One in five children in Western Australia has a respiratory disease. It is the leading cause of hospitalisation for children…
13 weeks into their first pregnancy, Sarah and Elliott Stephenson received news no parent expects to hear.
Their little boy Oliver was diagnosed with Gastroschisis, a birth defect of the abdomen wall. The muscles that make up this wall hadn’t formed properly and his intestines were outside of his body, protruding through a hole where his belly button should have been.
“It came as a complete shock,” said Sarah. “We were overjoyed to be expecting and so excited to see the first pictures of our little one. Nothing prepares you for the news that something is wrong with your baby.”
Sarah was referred to King Edward Memorial Hospital, where specialists could monitor the rest of her pregnancy carefully. The doctors outlined the process that would take place once Oliver was born. Because his intestines were not covered in a protective sac and were exposed to amniotic fluid, they had become irritated, causing them to swell.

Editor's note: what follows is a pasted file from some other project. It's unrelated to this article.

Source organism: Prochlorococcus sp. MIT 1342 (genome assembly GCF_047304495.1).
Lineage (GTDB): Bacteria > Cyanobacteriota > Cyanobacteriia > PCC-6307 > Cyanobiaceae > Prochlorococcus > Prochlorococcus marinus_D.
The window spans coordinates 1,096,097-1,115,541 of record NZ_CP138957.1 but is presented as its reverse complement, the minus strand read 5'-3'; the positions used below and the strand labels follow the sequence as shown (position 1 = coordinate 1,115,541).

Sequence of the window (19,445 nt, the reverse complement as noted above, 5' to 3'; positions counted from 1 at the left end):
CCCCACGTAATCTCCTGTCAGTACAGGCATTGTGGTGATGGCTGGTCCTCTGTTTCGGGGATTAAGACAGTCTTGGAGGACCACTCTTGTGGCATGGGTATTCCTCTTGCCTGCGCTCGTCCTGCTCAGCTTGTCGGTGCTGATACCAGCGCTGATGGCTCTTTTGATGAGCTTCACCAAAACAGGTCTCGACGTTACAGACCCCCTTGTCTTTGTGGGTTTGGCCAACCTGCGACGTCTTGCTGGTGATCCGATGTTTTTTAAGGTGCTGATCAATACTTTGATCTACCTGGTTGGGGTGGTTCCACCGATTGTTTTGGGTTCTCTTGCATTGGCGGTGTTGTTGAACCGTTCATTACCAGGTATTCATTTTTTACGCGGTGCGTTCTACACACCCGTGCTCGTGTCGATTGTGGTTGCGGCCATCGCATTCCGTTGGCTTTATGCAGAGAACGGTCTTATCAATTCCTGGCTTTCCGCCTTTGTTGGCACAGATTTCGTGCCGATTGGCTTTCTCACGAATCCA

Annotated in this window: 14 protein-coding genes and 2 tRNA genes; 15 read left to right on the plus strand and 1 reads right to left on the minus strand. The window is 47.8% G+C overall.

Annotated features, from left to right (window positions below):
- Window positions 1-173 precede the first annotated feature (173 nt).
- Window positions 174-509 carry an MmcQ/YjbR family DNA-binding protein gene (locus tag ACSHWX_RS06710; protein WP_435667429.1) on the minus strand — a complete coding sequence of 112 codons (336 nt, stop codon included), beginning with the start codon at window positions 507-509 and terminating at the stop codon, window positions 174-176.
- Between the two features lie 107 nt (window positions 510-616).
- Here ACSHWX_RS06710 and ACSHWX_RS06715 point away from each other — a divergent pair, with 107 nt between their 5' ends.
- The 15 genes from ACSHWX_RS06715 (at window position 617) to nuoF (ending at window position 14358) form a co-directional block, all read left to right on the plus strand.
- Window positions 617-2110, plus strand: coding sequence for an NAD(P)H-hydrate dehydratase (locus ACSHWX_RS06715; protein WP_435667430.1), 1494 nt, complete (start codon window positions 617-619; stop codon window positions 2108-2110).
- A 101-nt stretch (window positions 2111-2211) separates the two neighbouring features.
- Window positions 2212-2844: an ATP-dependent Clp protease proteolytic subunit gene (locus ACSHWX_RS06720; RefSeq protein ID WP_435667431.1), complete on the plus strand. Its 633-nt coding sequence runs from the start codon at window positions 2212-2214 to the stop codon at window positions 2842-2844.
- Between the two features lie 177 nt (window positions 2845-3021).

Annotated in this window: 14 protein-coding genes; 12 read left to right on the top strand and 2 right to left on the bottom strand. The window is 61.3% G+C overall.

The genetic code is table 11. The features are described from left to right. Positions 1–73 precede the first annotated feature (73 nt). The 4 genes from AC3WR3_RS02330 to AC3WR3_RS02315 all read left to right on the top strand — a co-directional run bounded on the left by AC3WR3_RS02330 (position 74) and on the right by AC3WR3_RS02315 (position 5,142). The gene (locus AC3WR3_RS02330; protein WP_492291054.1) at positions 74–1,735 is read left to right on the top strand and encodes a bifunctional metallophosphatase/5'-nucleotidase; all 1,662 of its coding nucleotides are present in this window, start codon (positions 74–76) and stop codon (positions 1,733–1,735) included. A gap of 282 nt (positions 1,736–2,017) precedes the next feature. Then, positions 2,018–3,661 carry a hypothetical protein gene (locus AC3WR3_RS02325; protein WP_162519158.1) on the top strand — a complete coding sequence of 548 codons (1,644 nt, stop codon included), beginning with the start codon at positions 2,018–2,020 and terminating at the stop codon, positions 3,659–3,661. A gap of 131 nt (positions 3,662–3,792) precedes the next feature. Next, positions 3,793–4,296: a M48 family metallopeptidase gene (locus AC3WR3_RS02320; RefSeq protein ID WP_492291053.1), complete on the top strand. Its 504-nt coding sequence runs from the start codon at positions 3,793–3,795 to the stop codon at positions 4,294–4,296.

“The doctors weren’t going to be able to push the bowels back through the hole immediately after he was born because they were too swollen,” explained Sarah. “They would have to be covered with a special bag and we would have to wait for the swelling to go down.”
After a long labour, Oliver was born by emergency caesarean section in February 2012. As had been discussed, a sterile bag was placed over Oliver’s exposed bowels to prevent infection and he was admitted to the Neonatal Intensive Care Unit at PMH. He was put on a ventilator to help him breathe.
Oliver’s intestines were not ready to handle breast milk immediately, due to the amount of irritation they had experienced in utero. He received all his essential nutrients and fluids through an intravenous line, giving his intestines time to recover. Gravity began the process of reinserting Oliver’s bowels back into his abdominal cavity. Due to the amount of bowel that had developed outside of his body, this process took a number of days.
Oliver remained on the ventilator, as the doctors had discovered a small hole in his oesophagus. Fluid was accumulating in the space around his lungs, causing further breathing problems. A drain was inserted to remove the fluid.